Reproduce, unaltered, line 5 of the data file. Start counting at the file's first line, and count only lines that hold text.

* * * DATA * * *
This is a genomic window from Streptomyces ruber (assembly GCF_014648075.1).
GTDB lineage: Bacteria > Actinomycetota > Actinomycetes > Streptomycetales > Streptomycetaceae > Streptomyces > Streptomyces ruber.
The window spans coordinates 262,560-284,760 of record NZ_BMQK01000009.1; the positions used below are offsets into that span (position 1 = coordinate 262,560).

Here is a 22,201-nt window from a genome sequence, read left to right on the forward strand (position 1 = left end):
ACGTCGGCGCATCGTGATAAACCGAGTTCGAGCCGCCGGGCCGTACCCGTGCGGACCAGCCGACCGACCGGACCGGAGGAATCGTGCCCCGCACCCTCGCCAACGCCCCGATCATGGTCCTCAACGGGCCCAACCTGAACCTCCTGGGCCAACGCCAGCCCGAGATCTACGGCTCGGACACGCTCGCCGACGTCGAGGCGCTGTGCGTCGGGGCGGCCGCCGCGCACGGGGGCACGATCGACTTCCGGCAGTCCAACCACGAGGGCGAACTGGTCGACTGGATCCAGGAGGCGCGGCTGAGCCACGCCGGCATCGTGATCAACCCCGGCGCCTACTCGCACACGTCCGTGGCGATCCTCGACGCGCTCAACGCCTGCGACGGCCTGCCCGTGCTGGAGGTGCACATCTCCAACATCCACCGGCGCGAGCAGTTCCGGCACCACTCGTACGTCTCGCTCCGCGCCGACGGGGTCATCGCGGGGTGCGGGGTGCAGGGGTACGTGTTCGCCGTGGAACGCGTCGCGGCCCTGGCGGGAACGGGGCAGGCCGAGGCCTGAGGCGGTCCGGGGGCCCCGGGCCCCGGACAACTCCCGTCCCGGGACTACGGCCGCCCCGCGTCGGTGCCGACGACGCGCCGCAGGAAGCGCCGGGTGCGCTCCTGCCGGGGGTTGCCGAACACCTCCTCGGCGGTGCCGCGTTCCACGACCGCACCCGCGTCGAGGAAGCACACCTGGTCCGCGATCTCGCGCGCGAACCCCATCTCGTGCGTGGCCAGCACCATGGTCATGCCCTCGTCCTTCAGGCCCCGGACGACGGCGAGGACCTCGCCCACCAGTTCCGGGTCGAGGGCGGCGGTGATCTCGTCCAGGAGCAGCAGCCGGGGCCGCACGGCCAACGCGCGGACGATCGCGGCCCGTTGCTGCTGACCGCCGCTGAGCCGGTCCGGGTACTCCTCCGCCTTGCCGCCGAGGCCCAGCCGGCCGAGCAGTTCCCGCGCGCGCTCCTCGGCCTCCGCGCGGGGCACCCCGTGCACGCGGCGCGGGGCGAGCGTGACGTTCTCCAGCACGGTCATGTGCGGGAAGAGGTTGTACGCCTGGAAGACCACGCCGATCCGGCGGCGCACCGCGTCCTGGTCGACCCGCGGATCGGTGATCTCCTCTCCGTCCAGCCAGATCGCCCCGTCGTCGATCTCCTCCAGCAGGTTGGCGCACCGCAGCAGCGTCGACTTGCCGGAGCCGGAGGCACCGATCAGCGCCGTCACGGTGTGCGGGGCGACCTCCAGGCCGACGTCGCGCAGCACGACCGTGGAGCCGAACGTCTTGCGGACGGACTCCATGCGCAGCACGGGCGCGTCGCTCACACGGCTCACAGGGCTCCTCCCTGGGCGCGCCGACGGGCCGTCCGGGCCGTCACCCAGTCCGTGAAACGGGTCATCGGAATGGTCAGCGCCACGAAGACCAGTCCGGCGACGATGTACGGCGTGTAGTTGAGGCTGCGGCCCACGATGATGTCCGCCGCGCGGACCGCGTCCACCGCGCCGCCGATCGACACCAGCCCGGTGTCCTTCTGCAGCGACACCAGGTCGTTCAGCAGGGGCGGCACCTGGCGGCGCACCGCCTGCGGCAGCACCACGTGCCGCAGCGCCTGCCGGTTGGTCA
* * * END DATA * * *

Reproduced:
ACGTCGGCGCATCGTGATAAACCGAGTTCGAGCCGCCGGGCCGTACCCGTGCGGACCAGCCGACCGACCGGACCGGAGGAATCGTGCCCCGCACCCTCGCCAACGCCCCGATCATGGTCCTCAACGGGCCCAACCTGAACCTCCTGGGCCAACGCCAGCCCGAGATCTACGGCTCGGACACGCTCGCCGACGTCGAGGCGCTGTGCGTCGGGGCGGCCGCCGCGCACGGGGGCACGATCGACTTCCGGCAGTCCAACCACGAGGGCGAACTGGTCGACTGGATCCAGGAGGCGCGGCTGAGCCACGCCGGCATCGTGATCAACCCCGGCGCCTACTCGCACACGTCCGTGGCGATCCTCGACGCGCTCAACGCCTGCGACGGCCTGCCCGTGCTGGAGGTGCACATCTCCAACATCCACCGGCGCGAGCAGTTCCGGCACCACTCGTACGTCTCGCTCCGCGCCGACGGGGTCATCGCGGGGTGCGGGGTGCAGGGGTACGTGTTCGCCGTGGAACGCGTCGCGGCCCTGGCGGGAACGGGGCAGGCCGAGGCCTGAGGCGGTCCGGGGGCCCCGGGCCCCGGACAACTCCCGTCCCGGGACTACGGCCGCCCCGCGTCGGTGCCGACGACGCGCCGCAGGAAGCGCCGGGTGCGCTCCTGCCGGGGGTTGCCGAACACCTCCTCGGCGGTGCCGCGTTCCACGACCGCACCCGCGTCGAGGAAGCACACCTGGTCCGCGATCTCGCGCGCGAACCCCATCTCGTGCGTGGCCAGCACCATGGTCATGCCCTCGTCCTTCAGGCCCCGGACGACGGCGAGGACCTCGCCCACCAGTTCCGGGTCGAGGGCGGCGGTGATCTCGTCCAGGAGCAGCAGCCGGGGCCGCACGGCCAACGCGCGGACGATCGCGGCCCGTTGCTGCTGACCGCCGCTGAGCCGGTCCGGGTACTCCTCCGCCTTGCCGCCGAGGCCCAGCCGGCCGAGCAGTTCCCGCGCGCGCTCCTCGGCCTCCGCGCGGGGCACCCCGTGCACGCGGCGCGGGGCGAGCGTGACGTTCTCCAGCACGGTCATGTGCGGGAAGAGGTTGTACGCCTGGAAGACCACGCCGATCCGGCGGCGCACCGCGTCCTGGTCGACCCGCGGATCGGTGATCTCCTCTCCGTCCAGCCAGATCGCCCCGTCGTCGATCTCCTCCAGCAGGTTGGCGCACCGCAGCAGCGTCGACTTGCCGGAGCCGGAGGCACCGATCAGCGCCGTCACGGTGTGCGGGGCGACCTCCAGGCCGACGTCGCGCAGCACGACCGTGGAGCCGAACGTCTTGCGGACGGACTCCATGCGCAGCACGGGCGCGTCGCTCACACGGCTCACAGGGCTCCTCCCTGGGCGCGCCGACGGGCCGTCCGGGCCGTCACCCAGTCCGTGAAACGGGTCATCGGAATGGTCAGCGCCACGAAGACCAGTCCGGCGACGATGTACGGCGTGTAGTTGAGGCTGCGGCCCACGATGATGTCCGCCGCGCGGACCGCGTCCACCGCGCCGCCGATCGACACCAGCCCGGTGTCCTTCTGCAGCGACACCAGGTCGTTCAGCAGGGGCGGCACCTGGCGGCGCACCGCCTGCGGCAGCACCACGTGCCGCAGCGCCTGCCGGTTGGTCA